See, making people watch ads worked with TV back in the day because there was no alternative. And then things like VCRs and CDs and DVRs, which allowed you to skip to where you wanted to be, came along and that schema started to break down. And now, rather than finding another solution, some other way to deliver ad content to users, they’re trying to go back to the old ways and MAKE you watch their crap. That ain’t gonna work.

  19. StevieD says:

    If “they” only knew what I did during the advertising, “they” wouldn’t bother with the advertising.

  20. badgeman46 says:

    It would be one thing if ads were unintrusive, easy to turn off, etc. Just like in good ol’ tv, however I am increasingly finding the ratio of content to commercial time on internet video is approaching 2 to 1. There is no way I am sitting through a half hour of ads in an hour of video.

  21. Charles Duffy says:

    I invented this already, for someone else (a small startup in Austin).

    I’m about tempted to call up the CEO (he’s a lawyer) and suggest that he look into it.

  22. Charles Duffy says:

    @Buran: That’s about right, too. They can force you to download the content, and they can force you to run the content through a codec (so you can’t skip ahead just by randomly seeking within the stream) — but they can’t stop you from not displaying all of what’s run through the codec to your display device, and preventing you from running things through the codec at faster-than-real-time is hard (unless it’s a live stream).

    Also, once it’s decoded for the screen, it can (in theory) be captured. Sure, you do full-path HDCP, use TPM-enabled DRM, etc. and make all of these bypass techniques harder — but “harder” doesn’t mean “impossible”, and someone will eventually figure it out and start posting adless copies of videos distributed this way to The Pirate Bay or some equivalent.

    Of course, if the ads aren’t too obnoxious, most users will probably watch them anyhow instead of bothering to go through all the trouble and risk of pirating the DRM-free version of the content, so just making the process of bypassing the advertisements trickier is generally sufficient.

  23. m0unds says:

    @trai_dep: If informed opinions are what you seek, Digg is not the place to find them.

  24. Myotheralt says:

    So, what would stop people from using something like a screen recorder to cut out the ads? They would have to watch the ads, but then they would post^H^H^H^Hhave their own copy without the ads.

  25. XTC46 says:

    I think this is fine. the content you watch has to be paid for somehow. And considering some actors are paid 1Million+ per episode of the shows they do, the money has to come from somewhere. You want free content, go make it yourself. See how long you make something for free.

  26. ponzo says:

    @ BURAN and others:

    Note the part about DRM being integrated into this technology. The Digital Millennium Copyright Act (DMCA) makes the circumvention of DRM illegal. Thus, it will be illegal to crack this ad-forcing technology.

    The CEO of Turner Broadcasting said a few months ago that, if you weren’t watching the commercials, you were “stealing” TV. This technology might actually criminalize it.

  27. jhofker says:

    Look folks, I know the standard MO is to get extremely uppity about something like this, but dream with me for a second: what if Microsoft invented and patented this not to use it, but to prevent anyone else from doing it.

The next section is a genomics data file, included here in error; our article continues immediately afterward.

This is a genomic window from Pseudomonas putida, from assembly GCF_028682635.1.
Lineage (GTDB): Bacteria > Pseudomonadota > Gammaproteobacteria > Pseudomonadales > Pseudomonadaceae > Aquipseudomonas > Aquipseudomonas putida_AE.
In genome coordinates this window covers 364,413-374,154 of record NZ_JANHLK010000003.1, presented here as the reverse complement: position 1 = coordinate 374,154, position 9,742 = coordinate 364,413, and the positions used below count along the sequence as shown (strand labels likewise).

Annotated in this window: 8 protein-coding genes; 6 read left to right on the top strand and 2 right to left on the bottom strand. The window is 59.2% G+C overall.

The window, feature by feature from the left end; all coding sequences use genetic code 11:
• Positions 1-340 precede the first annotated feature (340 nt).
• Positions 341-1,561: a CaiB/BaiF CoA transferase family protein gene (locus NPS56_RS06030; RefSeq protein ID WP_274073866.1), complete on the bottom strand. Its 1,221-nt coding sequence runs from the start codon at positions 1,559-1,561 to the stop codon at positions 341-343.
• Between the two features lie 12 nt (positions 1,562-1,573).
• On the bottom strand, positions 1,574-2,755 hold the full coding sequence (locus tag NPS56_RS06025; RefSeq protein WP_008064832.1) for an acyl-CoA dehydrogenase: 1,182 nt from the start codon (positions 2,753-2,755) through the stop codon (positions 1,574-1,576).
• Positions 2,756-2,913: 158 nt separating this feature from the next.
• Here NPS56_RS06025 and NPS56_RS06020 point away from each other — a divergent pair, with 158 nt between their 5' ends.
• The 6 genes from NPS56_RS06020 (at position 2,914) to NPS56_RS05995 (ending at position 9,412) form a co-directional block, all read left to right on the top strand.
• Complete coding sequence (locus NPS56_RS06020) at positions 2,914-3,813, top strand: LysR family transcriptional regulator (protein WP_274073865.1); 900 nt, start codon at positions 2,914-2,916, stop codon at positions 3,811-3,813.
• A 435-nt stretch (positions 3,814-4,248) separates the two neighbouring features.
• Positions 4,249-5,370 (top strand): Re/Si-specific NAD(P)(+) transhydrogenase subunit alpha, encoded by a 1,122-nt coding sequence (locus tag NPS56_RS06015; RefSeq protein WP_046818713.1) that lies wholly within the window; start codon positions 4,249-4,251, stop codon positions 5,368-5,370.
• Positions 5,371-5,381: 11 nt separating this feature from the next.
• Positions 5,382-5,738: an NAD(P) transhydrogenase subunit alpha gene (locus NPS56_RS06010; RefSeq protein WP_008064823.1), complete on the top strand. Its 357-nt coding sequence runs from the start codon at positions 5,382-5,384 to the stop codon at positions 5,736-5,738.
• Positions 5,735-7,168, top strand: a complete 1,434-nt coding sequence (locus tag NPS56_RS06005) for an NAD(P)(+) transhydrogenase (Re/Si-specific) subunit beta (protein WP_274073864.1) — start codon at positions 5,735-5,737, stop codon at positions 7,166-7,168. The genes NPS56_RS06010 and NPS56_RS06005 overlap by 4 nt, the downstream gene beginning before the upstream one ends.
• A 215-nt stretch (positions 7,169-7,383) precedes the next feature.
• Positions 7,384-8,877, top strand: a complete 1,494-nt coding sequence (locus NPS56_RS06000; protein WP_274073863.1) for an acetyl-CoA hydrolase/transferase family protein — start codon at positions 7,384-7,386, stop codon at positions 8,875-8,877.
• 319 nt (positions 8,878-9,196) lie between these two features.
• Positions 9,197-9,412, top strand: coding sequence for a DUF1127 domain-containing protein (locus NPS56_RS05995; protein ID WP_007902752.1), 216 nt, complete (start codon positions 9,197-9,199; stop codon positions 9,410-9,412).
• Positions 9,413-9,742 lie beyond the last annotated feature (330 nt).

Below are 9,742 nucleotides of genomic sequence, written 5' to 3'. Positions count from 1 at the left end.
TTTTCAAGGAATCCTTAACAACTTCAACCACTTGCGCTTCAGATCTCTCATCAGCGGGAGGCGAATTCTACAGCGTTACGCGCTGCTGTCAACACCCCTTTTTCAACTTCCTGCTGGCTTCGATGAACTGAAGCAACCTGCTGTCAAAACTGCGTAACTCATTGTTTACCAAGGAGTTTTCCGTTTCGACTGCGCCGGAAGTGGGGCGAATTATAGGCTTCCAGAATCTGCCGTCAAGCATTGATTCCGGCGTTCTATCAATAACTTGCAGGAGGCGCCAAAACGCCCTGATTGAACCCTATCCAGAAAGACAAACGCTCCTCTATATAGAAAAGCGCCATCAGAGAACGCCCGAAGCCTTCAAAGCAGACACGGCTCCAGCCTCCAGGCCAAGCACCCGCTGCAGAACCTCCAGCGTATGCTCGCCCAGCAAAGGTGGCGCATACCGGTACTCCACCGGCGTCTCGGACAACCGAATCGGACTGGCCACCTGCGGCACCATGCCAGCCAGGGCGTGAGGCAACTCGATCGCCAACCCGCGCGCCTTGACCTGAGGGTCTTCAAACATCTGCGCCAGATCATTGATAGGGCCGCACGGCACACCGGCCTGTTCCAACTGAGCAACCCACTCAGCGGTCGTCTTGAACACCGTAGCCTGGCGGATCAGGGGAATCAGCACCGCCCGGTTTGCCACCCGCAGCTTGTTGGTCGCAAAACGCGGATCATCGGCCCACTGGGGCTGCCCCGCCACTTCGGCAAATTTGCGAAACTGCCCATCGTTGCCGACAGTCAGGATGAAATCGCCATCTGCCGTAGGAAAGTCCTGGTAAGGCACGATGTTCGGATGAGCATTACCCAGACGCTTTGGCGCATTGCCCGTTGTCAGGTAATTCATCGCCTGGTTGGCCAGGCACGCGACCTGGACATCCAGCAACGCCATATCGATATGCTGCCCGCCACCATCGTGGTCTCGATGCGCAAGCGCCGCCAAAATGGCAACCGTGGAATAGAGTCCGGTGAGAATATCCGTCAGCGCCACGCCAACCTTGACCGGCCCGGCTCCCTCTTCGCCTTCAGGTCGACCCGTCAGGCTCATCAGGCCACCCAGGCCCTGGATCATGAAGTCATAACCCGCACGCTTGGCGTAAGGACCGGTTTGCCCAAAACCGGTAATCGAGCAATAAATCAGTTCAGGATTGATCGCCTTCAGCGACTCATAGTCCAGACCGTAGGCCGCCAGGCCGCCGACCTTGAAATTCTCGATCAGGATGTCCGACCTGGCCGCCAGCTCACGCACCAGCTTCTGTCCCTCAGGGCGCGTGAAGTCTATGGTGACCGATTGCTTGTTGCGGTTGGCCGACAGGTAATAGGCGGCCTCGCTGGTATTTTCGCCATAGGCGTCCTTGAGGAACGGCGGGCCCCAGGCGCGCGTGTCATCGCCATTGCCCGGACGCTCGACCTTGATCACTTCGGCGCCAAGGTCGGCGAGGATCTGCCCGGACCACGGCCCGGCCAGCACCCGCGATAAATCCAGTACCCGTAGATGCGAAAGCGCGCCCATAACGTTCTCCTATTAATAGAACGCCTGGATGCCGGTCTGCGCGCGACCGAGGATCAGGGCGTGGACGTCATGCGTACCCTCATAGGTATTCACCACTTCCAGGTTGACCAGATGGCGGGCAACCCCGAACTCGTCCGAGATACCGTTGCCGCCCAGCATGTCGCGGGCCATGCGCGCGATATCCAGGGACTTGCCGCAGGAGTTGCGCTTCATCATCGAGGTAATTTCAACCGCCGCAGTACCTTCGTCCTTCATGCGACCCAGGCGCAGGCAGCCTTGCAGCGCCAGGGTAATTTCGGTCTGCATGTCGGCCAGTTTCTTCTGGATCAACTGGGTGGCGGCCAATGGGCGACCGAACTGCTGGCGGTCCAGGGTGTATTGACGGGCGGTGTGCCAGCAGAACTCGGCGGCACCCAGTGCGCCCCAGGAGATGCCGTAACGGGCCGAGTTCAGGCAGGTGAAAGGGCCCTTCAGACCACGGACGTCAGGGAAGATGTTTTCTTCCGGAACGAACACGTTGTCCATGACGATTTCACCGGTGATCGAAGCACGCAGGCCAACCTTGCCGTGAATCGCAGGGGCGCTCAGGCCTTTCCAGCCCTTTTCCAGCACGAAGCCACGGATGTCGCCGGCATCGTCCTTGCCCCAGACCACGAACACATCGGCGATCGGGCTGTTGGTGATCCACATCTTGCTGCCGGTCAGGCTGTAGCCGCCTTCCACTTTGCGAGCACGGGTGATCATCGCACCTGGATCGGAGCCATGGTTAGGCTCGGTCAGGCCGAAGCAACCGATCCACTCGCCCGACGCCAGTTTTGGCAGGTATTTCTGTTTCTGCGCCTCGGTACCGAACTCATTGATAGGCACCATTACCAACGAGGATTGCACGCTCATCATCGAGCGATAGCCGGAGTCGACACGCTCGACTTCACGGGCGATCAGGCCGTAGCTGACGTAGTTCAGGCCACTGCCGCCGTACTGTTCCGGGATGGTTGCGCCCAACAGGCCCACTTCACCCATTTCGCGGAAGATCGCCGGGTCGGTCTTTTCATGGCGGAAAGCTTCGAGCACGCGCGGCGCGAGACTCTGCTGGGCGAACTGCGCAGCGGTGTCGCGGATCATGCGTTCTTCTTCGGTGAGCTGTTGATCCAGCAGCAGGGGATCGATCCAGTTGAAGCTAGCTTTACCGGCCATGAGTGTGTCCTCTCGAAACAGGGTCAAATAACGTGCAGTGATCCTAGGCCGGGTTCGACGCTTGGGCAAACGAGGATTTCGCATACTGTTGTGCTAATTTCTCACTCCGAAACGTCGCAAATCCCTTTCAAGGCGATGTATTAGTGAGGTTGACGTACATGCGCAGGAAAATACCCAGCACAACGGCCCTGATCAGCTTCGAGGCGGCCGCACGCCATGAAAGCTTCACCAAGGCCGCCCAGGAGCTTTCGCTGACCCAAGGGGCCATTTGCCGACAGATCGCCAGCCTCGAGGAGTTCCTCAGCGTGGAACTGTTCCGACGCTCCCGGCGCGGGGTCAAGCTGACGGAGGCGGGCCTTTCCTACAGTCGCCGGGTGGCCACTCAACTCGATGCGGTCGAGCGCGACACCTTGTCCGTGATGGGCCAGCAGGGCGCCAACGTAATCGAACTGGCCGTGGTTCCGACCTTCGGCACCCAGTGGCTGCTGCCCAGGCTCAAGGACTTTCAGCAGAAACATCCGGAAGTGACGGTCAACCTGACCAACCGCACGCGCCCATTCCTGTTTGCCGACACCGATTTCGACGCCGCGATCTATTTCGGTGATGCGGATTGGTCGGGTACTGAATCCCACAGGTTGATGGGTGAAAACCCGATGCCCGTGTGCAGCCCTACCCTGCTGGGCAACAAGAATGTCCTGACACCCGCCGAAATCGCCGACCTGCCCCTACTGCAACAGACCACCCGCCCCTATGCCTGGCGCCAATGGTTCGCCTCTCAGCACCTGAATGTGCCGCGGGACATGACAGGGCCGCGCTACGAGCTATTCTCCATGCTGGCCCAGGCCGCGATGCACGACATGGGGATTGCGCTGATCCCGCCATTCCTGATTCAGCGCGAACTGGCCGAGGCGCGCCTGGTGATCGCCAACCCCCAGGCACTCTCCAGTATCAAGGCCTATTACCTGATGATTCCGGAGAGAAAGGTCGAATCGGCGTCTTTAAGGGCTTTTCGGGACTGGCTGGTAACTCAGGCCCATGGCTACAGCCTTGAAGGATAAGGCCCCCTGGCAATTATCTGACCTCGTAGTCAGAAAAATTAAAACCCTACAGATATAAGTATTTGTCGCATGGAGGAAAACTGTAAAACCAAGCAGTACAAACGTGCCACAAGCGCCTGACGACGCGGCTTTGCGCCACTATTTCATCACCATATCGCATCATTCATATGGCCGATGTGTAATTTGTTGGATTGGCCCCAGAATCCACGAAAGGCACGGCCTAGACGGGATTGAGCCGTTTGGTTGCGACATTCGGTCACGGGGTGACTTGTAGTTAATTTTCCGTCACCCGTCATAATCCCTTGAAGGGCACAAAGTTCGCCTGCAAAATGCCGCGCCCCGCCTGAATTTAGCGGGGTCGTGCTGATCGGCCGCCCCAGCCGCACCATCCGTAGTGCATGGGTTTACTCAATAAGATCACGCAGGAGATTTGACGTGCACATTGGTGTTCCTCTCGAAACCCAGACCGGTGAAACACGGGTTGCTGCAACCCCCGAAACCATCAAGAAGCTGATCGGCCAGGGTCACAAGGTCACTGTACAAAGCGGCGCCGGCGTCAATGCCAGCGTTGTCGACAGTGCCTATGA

That said, I think it’s a lot more likely this will be used, but more (free) content is better than less content.

  28. Trai_Dep says:

    Microsoft creating a technology (or embracing & extending (cough)) for the betterment of mankind? Really? Has the release of Vista taught you nothing?! Heh.

    Here’s the issues that I find troubling. If they can track who plays what files when, which the application suggests, doesn’t that also give tracking/reporting functions? Wouldn’t it allow them to “kill” content remotely with little recourse? It’d be like spurious website takedown notices on steroids. Wouldn’t it allow authorities (be it the RIAA, NSA, White House…) to access this data?

    It seems like a technology rife with problems, even if it works. The potential for abuse seems irresistible. It seems really evil. Even for Microsoft.

    If someone at Apple came up with an idea like this, they’d be laughed out of a job. If Jobs didn’t fire them first.

  29. strathmeyer says:

    @Buran: “I haven’t met an ad AdBlock couldn’t kill.”

    Nothing works quite as well as not using their products.

  30. FLConsumer says:

    Boooo, Hissssss. C’mon Microsoft, I just need one more reason to switch to a Mac/Linux/anything but Microsoft for my clients. The draconian and highly flawed Activation and Genuine (dis)Advantage have caused me tons of grief with LEGITIMATELY purchased copies of Windows XP Professional from LEGITIMATE resellers. In some cases, it was just easier to load a pirated copy, despite having already paid for a product I couldn’t use. Go ahead, pull the trigger. The gun’s only pointed at yourself.

  31. betatron says:

    Recognizing that the app isn’t PC-specifc per se, this will nonetheless make a great Mac-PC ad.

    Of course, this is only a first step. The patent only describes a method that forces ad content PLAYBACK. We still need to get our content from the screen into the brain.

    Wait for the patent that stirs in a requirement that the person watching has to answer a question or solve a captcha or otherwise interact with the displayed content to demonstrate a human-in-the-loop.